Dwight D. Eisenhower photo

A Toast to Her Majesty Queen Elizabeth II.

October 17, 1957

Your Majesty, Your Royal Highness, My Friends:

There have been a few times in my life when I have wished that the gift of eloquence might have been conferred upon me. This evening is one of those times. More than this, I know that each guest at this table fervently would pray that I could have had that gift, because through me each of us would like to say what we know is in America's heart: Welcome to our distinguished royal couple that have come to us to this country, making their first visit in the old commonwealth of Virginia.

Very fittingly they have done so. There was the first colony that Britain established on these shores, and there were established those ties, that commingling of customs and of practices and a way of life that became so much one that when we finally became independent it was difficult to tell where one custom left off and another began.

And through the succeeding century Britain was a great influence in the world, a great influence for peace. Wherever her flag was shown there people felt that justice could prevail.

And then there came two great wars, and in those wars Britain's sons and ours marched side by side with a courage that matched that of those settlers that came here in the lone wilderness and fought the weather and the climate and the Indians and began establishing this nation. In those wars the courage of England again was as fully manifested.

To me was given the great privilege of serving with the people of that nation for almost four years. From the royal family to the humblest citizen, they so conducted themselves that they enlisted the admiration, the liking and the respect of every American who came in contact with them.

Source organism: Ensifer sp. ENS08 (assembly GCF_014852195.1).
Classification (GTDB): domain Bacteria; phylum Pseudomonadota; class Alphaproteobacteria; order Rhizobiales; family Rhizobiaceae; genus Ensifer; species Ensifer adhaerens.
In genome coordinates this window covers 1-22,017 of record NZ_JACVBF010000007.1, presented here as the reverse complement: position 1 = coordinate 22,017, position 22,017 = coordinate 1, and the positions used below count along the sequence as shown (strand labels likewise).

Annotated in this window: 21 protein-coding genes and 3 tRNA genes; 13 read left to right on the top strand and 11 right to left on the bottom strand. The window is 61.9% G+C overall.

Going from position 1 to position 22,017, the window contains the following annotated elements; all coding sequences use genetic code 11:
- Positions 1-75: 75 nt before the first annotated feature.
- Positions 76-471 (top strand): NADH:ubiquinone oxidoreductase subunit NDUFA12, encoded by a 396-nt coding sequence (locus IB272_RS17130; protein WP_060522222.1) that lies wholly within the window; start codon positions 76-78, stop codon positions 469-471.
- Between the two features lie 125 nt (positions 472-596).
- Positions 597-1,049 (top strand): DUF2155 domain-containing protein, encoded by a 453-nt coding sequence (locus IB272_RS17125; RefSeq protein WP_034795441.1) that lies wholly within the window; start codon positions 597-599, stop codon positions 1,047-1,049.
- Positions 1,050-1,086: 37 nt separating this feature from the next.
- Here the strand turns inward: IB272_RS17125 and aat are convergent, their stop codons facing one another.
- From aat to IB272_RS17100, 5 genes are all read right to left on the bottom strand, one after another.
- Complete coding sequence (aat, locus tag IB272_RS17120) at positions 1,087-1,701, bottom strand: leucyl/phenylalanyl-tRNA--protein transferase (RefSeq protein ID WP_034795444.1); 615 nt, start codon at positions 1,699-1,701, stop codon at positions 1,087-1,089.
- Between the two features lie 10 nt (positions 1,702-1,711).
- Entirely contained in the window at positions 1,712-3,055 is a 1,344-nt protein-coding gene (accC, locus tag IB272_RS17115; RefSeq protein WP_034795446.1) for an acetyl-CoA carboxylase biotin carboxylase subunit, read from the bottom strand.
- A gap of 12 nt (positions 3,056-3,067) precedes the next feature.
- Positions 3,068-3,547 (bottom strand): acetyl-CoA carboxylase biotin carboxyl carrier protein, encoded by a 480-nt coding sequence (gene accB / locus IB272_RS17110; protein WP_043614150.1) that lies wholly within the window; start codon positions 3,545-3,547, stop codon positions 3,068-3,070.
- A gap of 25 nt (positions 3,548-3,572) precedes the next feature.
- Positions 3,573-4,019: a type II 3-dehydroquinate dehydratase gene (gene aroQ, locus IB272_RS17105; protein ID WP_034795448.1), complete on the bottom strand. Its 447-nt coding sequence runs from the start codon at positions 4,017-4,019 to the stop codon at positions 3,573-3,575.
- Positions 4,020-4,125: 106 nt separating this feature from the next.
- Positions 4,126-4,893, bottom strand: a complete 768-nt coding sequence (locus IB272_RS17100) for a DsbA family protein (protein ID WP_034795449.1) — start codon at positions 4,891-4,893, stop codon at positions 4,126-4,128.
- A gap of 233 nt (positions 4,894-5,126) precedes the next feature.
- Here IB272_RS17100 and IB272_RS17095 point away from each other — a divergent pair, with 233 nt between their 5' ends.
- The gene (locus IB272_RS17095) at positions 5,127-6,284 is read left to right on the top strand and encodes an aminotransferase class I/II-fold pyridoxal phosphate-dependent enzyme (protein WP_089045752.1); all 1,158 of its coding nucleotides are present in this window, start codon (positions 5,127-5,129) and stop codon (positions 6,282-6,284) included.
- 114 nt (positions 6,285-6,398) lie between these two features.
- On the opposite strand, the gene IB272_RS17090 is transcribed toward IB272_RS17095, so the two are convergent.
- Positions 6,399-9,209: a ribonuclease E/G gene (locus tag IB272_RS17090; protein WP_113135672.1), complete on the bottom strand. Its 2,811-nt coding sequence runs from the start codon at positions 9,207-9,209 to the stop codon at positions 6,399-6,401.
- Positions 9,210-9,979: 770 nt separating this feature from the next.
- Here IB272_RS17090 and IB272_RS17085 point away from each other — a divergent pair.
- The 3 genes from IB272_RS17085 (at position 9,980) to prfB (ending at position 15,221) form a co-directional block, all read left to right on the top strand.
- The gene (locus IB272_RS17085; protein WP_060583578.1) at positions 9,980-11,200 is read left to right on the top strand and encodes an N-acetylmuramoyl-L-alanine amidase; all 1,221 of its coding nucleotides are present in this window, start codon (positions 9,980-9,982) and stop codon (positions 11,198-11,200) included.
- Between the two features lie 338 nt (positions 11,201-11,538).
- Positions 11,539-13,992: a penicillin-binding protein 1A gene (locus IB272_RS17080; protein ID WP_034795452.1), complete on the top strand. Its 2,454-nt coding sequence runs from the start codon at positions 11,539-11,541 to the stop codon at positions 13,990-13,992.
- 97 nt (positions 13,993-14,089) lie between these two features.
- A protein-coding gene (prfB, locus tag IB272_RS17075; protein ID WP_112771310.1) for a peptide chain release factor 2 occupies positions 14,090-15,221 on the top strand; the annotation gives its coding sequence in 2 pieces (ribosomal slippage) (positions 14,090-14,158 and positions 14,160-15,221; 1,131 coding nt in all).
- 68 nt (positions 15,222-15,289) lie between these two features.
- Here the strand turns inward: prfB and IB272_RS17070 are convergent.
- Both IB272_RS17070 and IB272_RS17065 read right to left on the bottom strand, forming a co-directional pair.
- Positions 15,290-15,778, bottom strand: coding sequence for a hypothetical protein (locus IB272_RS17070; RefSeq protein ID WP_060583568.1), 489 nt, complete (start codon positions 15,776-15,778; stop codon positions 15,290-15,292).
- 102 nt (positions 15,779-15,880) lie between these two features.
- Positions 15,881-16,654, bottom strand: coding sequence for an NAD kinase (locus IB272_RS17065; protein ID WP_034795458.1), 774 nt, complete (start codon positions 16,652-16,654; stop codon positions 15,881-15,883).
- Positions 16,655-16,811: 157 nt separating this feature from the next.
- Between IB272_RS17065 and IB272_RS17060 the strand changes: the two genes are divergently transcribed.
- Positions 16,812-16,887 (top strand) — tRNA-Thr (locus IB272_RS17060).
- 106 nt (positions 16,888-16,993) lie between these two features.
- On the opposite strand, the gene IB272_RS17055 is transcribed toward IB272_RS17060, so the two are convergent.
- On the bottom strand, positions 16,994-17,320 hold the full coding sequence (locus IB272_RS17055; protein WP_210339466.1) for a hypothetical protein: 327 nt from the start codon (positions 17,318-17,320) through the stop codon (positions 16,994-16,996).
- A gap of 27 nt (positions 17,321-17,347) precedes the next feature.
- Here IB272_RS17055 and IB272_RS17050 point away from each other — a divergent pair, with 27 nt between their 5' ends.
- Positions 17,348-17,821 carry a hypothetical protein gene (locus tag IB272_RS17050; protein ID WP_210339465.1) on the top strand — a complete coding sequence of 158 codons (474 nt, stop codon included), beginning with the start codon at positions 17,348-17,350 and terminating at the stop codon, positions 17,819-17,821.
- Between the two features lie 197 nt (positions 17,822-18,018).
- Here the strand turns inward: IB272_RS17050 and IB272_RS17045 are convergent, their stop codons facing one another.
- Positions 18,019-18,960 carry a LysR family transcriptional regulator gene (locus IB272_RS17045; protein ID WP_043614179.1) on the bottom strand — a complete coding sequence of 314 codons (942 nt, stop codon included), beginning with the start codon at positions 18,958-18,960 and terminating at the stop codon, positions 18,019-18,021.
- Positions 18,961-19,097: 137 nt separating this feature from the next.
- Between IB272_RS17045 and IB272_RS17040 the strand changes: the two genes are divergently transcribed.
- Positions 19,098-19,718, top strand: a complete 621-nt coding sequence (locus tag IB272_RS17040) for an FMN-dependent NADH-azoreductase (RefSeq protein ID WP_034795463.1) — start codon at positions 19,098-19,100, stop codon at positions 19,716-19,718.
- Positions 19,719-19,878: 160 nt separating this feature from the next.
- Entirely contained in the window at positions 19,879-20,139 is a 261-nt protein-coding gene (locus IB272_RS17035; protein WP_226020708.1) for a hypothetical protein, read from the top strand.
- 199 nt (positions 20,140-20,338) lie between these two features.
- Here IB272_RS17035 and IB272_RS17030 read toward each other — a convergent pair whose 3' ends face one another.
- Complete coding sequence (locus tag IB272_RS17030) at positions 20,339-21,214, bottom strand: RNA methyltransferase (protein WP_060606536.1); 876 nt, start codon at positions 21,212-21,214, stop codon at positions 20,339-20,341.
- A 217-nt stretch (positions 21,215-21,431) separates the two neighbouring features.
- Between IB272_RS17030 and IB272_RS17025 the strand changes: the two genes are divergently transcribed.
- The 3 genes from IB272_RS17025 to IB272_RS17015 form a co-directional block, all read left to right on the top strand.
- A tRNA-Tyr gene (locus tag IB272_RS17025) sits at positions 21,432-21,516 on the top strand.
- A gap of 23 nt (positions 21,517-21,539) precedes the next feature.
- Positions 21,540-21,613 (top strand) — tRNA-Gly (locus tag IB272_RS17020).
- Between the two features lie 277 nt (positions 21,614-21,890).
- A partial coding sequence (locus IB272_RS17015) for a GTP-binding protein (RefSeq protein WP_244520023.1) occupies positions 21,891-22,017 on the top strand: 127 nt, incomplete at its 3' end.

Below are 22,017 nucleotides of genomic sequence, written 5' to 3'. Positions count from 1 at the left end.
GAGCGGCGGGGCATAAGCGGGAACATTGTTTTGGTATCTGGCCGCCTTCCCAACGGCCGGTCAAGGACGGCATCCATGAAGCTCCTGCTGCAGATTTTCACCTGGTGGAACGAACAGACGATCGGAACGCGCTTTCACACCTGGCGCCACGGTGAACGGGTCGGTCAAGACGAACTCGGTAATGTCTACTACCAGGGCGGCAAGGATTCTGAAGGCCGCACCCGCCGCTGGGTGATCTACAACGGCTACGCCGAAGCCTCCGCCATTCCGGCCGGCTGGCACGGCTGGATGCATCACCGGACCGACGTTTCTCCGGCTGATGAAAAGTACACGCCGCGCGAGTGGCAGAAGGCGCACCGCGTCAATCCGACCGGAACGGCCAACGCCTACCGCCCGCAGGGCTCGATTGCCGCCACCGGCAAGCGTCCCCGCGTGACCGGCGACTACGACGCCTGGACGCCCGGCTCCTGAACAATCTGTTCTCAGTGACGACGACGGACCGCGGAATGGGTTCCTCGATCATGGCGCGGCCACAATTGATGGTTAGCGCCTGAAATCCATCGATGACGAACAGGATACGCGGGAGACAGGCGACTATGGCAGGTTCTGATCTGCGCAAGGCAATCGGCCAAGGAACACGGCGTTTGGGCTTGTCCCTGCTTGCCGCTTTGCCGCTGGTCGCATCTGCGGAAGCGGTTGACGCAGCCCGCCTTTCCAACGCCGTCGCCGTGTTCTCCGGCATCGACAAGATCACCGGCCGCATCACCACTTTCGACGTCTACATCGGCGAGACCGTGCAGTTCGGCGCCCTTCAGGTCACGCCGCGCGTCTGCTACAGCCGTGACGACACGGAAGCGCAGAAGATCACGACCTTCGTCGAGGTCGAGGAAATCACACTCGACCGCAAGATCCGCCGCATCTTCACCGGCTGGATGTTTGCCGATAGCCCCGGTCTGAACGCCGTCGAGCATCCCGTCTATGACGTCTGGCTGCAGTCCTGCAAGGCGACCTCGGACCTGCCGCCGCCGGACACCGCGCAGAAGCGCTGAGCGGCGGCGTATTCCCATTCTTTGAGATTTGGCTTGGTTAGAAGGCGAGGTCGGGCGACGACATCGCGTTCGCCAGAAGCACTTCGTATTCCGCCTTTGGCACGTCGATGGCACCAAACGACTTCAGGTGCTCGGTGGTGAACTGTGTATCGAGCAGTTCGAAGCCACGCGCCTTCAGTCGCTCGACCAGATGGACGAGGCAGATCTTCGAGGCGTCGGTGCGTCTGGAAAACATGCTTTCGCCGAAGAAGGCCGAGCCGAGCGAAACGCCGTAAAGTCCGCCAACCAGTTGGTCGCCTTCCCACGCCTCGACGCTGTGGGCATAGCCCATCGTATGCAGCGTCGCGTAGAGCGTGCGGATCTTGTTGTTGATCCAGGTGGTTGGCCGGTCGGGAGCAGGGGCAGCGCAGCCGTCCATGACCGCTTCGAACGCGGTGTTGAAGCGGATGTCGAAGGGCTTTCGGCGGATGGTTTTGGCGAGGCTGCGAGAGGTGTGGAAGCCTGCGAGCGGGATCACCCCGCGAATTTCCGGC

Those great days are not over. The free world is engaged in a great struggle and the total of the free world's assets are so much greater than those of our potential enemy, should we say, that it is ridiculous to compare their brains, their abilities in science, in philosophical thought, or in any phase of culture or of the arts with the combined total of the free world.

But I say combined total advisedly. We are too much separated by things that concern us locally. This is a struggle of ideologies, of a religious way of life against atheism, of freedom against dictatorship.

But we have the power. The only thing to do is to put it together.

Our scientists must work together. NATO should not be thought of merely as a military alliance. NATO is a way of grouping ability--of our manhood, our resources, of our industries and our factories.

At the heart and foundation of all of this, the English-speaking people march forward together, to stand steadfast behind the principles that have made the two nations great--of the same faith in their God, and in themselves--a belief in the rights of man.

That is the way we will go forward. That courage--the respect we have for Britain--is epitomized in the affection we have for the royal family, who have honored us so much by making this visit to our shores.

And before I ask you to rise with me, I want to make a Toast to the Queen, I want again to say that my faith in the future of these two great countries and the whole Commonwealth of the British nations, indeed of the whole free world, is absolutely unimpeachable. I know we can do it.

And at the bottom of it, the example of Britain--of America-of Canada--and the rest of the Commonwealth--marching forward, carrying the flag of unity and cooperation will be the keynote to that great successful future that will be ours, that will belong to our children and our grandchildren.

Ladies and gentlemen, will you please rise with me and drink a Toast to the Queen.

Note: The President proposed this toast at the State Dinner in honor of the Queen and the Prince Philip at the White House.

Dwight D. Eisenhower, A Toast to Her Majesty Queen Elizabeth II. Online by Gerhard Peters and John T. Woolley, The American Presidency Project https://www.presidency.ucsb.edu/node/233813

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